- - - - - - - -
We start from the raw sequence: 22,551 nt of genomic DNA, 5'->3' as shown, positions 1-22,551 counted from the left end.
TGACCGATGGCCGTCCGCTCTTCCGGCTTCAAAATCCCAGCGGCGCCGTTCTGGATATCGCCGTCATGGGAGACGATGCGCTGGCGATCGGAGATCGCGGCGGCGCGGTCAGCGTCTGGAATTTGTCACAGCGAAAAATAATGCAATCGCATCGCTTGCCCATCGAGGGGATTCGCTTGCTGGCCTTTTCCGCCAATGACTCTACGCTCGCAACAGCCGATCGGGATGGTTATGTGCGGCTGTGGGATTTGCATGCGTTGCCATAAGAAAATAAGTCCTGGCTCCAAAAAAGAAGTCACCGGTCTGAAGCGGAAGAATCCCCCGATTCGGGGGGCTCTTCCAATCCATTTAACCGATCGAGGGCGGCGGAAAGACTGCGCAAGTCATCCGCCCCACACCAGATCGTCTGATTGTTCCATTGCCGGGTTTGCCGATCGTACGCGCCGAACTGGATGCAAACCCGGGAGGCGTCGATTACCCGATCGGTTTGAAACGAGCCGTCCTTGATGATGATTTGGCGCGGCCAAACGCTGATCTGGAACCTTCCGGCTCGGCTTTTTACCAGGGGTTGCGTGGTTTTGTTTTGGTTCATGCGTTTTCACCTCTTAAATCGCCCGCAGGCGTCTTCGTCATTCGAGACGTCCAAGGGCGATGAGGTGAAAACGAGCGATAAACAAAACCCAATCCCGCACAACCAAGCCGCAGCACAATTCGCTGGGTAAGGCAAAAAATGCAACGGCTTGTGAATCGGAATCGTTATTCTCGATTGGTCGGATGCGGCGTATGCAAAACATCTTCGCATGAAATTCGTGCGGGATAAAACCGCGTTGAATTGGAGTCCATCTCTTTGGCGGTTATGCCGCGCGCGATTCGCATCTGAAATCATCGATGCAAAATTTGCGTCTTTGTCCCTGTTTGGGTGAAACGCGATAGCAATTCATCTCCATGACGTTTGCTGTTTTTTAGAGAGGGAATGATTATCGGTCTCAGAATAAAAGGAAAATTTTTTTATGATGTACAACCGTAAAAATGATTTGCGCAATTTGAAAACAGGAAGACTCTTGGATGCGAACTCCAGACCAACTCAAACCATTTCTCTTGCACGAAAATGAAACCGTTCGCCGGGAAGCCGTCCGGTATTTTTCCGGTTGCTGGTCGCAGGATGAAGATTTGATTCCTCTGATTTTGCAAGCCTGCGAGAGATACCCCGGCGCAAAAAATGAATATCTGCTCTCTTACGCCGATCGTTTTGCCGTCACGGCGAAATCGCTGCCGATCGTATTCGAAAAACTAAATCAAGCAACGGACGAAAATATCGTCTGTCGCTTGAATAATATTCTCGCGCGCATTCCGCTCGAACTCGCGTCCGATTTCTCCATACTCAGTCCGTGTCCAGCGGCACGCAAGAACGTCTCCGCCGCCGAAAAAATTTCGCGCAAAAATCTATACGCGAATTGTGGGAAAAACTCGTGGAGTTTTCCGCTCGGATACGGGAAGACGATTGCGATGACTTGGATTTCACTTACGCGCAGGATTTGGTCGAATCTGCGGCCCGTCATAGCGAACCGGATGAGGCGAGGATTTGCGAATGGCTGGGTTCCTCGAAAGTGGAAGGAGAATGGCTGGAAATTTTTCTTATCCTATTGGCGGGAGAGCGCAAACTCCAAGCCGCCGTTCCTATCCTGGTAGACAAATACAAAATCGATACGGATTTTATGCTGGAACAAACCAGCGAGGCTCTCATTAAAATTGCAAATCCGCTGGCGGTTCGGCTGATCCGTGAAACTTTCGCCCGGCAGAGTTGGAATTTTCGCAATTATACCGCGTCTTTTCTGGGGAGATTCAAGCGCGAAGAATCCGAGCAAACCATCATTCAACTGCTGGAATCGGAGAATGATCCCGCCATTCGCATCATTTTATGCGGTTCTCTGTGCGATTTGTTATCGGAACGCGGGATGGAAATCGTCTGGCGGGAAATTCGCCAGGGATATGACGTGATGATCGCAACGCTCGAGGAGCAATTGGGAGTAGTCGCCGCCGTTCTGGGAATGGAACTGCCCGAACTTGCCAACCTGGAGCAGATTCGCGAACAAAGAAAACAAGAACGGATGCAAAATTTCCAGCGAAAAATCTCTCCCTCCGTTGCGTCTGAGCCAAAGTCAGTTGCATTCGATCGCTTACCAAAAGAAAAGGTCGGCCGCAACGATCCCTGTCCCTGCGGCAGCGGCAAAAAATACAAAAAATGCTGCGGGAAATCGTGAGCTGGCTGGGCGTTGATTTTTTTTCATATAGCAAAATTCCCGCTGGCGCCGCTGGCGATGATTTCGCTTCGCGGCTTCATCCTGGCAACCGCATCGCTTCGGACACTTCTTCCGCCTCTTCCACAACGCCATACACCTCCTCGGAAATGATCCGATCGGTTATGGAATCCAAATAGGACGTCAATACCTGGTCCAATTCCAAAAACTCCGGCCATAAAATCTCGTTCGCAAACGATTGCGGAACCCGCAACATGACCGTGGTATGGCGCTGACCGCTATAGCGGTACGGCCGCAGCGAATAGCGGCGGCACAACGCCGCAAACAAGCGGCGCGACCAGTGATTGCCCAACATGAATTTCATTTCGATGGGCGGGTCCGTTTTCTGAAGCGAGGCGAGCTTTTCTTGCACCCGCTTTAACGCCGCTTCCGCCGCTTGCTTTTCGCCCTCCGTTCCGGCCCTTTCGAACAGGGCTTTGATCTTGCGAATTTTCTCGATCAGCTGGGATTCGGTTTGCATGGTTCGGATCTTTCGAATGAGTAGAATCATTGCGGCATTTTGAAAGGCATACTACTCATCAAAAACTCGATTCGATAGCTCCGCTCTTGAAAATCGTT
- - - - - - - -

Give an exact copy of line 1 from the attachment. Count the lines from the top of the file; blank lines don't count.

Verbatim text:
We start from the raw sequence: 22,551 nt of genomic DNA, 5'->3' as shown, positions 1-22,551 counted from the left end.